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The walk was very remote along the western shores of the island and i saw no one until i reached the southern side, where people were fishing and flying model aircraft. The path had been raised up almost like a small dyke keeping the sea at bay, the path dropped down when we reached Pilsey Sands which is a nature reserve on the southern most tip, the public are not allowed onto Pilsey sands, but there is a lovely tranquil beach here that you can access, there was only five other people on the beach and across the water was East Head at the Witterings which would have been far far busier.

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From the sandy beach here we head northwards on a windy path through the reed beds and across some plains on which what looked like Samphire was growing, the path from here and up to West Thorney was shielded by some very tall hedges so the views were a little limited up to the village. West Thorney is on the East of the Island (didn’t seem to get that!) consisted of some houses a sailing club and a church called St Nicholas, all of a sudden the tranquility of the rest of Thorney certainly stopped here as it was a hub of activity with children playing in the grounds of the sailing club and many people pulling their boats in and out. The church’s graveyard had many many headstones depicting that those buried here had served in the forces. The path at the church drops very low and is not passable when the tide is high.


From West Thorney we  headed north along the path that was once again raised up above the water on one side and the land on the other and was quite straight all the way up to a very small inlet called Thornham Marina, apparently Chichester Harbour’s best kept secret place to moor your boat, it was quaint with some of the pontoons looking very homemade. Just along from here i arrived at Prinsted. A lovely coastal village with some very prestige houses in. I stopped here and had an ice cream that was being sold by the sea scouts as their HQ was right on the waterfront, what a fantastic fundraiser for them as they were also selling teas and coffees too, a very successful venture if i may say as there was lots of people sitting here enjoying the sunshine.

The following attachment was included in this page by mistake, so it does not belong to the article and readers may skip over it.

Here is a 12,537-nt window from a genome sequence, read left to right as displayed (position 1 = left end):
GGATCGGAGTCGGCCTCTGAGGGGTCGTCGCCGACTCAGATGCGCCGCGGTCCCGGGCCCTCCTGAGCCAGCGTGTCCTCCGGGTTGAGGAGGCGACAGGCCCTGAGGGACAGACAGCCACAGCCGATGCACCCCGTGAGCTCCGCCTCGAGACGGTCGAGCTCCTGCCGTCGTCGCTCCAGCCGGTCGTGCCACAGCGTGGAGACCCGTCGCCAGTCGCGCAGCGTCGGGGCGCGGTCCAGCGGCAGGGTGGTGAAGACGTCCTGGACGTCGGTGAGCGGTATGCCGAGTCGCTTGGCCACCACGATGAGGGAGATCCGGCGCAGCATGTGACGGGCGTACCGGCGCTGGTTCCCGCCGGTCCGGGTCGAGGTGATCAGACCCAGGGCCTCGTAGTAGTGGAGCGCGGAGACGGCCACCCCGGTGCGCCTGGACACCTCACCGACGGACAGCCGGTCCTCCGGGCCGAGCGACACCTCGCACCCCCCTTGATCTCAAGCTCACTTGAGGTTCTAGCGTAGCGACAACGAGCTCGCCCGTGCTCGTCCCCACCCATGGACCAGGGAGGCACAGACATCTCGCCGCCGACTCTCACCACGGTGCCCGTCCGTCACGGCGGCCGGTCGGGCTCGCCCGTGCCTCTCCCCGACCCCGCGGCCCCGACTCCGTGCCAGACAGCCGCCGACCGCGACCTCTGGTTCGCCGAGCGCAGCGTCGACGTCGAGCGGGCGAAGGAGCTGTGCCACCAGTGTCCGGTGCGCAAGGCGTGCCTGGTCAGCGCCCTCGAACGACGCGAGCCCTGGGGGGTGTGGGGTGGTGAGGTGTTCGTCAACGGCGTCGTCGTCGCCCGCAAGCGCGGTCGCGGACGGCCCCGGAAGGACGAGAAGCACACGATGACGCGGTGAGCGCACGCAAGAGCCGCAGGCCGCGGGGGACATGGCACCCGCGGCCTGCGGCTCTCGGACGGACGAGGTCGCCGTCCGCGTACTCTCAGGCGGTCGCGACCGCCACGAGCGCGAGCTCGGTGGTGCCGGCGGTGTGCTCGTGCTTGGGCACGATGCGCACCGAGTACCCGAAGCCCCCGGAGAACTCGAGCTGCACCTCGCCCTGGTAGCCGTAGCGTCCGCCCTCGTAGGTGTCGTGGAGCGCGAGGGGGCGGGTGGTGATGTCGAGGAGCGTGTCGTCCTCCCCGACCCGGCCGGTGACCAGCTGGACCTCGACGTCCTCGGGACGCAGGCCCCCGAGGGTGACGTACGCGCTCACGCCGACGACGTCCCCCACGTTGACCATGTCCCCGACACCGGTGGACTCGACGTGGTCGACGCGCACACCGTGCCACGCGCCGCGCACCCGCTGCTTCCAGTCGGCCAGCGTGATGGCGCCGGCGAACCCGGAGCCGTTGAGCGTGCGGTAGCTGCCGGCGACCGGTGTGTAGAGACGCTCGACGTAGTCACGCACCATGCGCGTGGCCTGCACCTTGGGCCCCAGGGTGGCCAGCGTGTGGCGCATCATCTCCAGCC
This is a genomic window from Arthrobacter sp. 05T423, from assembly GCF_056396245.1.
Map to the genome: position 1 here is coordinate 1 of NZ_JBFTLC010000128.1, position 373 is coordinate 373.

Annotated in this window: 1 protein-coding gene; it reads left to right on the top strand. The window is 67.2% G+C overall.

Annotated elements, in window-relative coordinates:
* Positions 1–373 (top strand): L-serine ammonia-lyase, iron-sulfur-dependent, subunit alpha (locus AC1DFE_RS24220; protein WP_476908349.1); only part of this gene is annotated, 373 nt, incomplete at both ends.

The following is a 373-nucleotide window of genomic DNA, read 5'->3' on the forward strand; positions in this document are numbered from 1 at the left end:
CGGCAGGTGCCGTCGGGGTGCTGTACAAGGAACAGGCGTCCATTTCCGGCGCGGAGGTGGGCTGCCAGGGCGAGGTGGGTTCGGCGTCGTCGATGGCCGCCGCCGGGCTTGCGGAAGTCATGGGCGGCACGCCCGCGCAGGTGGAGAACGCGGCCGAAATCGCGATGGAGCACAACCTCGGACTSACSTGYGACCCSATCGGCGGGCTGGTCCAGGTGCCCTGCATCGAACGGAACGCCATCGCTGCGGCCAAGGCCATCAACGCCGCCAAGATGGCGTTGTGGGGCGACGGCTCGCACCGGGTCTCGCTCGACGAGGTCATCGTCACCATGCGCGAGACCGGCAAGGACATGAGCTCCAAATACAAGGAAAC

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From Prinsted it was a short walk along the harbour to Nutbourne, quite a few people were also enjoying this stretch by taking their post Sunday lunch stroll along here, i must say it was certainly beautiful. My day’s trek was to finish up at a bench on the shoreline that was placed there in memory of an actor, but unfortunately i cannot remember who it was, so annoying. A short path inland from here takes you to the village of Nutbourne.




Brockhampton to Emsworth

12th July 2015

Brockhampton to Emsworth – 7.4km (4.6 miles)

Today is a short leg to achieve another milestone on this journey and finish the solent way, its a good job that it’s short as the weather is not so kind today with a bit of drizzle in the air.

Brockhampton is now an industrial suburb of havant that has a few surprises, there was once a mill here that was recorded in the Doomsday book. The brook that runs through here is so beautiful that you would think that you are in the countryside, yet you turn the corner to more industrial works. The coastal path from here now follows Langstone harbour around to the bridge that links Hayling Island to the mainland.

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The Solent Way crosses the main road here with lots of holiday makers heading on to Hayling Island. On the other side of the road we walked down Langstone High Street, this was like taking a step back in time with the many 18th century cottages and a pub called the Royal Oak which over looks the harbour. Part of the High Street on a very high tide is prone to flooding and evidence of this can be seen by the boards fixed on the street door to stop any water getting in. We then continued on the harbour wall and walked past the old corn windmill that was built in 1730, the mill is a key local landmark that you will see in many photos and pictures.

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On leaving Langstone village the harbour side finishes and the path drops down on to a tidal footpath through to Warblington, so lucky we timed that right with the tide out. The sea defence here is made of old railway sleepers and is doing a good job in keep in the land back and the tide out.


At Warblington the path left the wet slippy shore and headed inland a little passing through the cemetary of St Thomas a’ Becket Church; which has been here since the late 12th century. At Warblington the remains of the the gate house can be seen of Warblington Castle which was once a splendid, fortified house and the setting for some of Englands most important families and the political games that they had a part in.